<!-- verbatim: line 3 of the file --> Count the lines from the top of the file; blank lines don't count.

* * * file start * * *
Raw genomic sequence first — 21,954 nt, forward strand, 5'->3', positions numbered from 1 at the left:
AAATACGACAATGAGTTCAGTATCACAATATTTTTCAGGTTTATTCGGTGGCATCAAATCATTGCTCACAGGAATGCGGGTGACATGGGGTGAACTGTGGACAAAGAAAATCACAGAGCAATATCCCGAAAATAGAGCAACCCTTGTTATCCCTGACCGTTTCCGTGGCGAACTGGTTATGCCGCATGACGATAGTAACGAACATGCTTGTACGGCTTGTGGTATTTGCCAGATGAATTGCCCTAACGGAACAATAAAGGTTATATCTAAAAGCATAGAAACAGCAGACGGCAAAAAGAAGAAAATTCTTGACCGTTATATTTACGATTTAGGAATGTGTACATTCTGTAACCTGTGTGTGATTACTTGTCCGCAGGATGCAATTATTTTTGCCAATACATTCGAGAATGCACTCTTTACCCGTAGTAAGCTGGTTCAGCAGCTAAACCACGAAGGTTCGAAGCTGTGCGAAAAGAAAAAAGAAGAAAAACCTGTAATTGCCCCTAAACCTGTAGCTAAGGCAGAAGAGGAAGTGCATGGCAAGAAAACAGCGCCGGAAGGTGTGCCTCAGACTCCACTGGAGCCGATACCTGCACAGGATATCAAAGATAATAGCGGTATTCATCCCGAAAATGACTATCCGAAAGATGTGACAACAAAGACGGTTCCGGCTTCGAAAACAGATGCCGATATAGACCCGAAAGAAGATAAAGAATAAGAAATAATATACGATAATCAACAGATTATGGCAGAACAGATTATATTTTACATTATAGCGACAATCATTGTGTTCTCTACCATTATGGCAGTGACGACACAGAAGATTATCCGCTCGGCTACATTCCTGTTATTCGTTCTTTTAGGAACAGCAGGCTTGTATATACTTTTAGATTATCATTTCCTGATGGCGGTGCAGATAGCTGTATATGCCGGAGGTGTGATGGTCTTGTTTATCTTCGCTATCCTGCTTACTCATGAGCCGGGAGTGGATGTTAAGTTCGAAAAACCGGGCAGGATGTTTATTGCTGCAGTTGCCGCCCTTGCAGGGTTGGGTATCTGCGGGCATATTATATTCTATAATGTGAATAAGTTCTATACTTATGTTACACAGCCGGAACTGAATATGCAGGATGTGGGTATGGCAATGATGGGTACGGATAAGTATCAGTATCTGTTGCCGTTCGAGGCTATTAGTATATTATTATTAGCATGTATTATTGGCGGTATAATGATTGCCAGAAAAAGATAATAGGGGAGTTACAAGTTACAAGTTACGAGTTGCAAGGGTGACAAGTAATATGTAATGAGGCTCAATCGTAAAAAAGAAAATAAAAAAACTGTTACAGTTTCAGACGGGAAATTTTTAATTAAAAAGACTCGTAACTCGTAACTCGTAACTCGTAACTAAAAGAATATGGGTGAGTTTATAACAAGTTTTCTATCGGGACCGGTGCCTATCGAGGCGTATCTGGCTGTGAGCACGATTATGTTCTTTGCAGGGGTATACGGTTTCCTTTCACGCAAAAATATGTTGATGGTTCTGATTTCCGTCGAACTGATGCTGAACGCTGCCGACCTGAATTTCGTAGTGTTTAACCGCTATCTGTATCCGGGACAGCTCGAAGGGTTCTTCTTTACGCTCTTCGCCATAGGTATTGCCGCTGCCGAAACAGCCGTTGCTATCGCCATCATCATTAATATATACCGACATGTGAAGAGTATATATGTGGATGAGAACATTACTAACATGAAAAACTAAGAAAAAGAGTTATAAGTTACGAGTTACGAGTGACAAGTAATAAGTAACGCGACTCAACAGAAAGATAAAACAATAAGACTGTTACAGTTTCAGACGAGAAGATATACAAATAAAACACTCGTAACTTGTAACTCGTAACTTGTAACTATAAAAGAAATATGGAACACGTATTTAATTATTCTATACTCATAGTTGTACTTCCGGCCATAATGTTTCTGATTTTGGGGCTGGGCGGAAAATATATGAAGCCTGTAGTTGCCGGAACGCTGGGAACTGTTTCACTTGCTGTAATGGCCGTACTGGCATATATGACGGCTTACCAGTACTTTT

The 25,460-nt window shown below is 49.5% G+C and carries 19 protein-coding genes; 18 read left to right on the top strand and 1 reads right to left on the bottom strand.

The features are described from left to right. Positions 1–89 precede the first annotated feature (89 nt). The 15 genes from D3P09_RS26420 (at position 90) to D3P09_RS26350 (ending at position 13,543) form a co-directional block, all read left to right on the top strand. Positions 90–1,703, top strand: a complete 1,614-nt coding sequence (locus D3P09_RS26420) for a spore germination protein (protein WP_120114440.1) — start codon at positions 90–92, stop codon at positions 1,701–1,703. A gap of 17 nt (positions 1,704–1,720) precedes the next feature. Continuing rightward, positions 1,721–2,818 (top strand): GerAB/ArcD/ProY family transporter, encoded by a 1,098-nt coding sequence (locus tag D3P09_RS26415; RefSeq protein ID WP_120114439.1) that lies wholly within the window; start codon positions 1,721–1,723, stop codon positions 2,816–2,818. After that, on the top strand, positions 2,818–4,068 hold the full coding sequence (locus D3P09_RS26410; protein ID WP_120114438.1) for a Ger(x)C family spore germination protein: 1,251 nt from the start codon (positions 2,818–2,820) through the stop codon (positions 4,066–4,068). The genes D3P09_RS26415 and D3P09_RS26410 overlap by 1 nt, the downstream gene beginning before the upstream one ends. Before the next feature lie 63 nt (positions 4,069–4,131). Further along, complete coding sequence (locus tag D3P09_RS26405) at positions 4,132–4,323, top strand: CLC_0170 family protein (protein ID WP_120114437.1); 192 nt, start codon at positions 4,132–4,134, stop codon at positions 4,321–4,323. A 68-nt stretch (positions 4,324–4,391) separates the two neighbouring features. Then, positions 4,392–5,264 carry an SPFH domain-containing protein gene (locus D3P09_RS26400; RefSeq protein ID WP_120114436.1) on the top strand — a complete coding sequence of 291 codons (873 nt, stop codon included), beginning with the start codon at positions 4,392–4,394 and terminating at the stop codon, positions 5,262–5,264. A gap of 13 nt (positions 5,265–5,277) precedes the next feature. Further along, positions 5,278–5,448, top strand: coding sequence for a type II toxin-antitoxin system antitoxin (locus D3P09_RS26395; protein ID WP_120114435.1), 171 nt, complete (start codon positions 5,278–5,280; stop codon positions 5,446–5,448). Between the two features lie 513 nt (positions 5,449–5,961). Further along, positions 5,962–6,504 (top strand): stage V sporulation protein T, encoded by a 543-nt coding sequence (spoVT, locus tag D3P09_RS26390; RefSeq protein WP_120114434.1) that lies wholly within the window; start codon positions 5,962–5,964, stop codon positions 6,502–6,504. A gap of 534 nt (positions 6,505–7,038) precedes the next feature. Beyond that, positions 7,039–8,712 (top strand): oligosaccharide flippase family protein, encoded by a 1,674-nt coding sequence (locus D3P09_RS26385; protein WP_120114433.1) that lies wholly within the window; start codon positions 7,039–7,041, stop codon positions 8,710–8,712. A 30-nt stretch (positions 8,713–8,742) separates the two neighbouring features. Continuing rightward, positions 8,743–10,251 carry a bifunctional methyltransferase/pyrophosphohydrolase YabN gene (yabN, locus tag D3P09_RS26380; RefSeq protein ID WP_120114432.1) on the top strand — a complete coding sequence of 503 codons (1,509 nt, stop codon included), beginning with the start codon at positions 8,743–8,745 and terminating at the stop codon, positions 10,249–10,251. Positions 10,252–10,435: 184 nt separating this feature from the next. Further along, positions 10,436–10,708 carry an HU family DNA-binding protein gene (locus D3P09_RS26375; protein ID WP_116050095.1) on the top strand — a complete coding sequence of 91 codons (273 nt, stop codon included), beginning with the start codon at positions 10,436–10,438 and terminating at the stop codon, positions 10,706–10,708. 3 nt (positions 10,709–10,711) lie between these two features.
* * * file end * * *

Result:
The 25,460-nt window shown below is 49.5% G+C and carries 19 protein-coding genes; 18 read left to right on the top strand and 1 reads right to left on the bottom strand.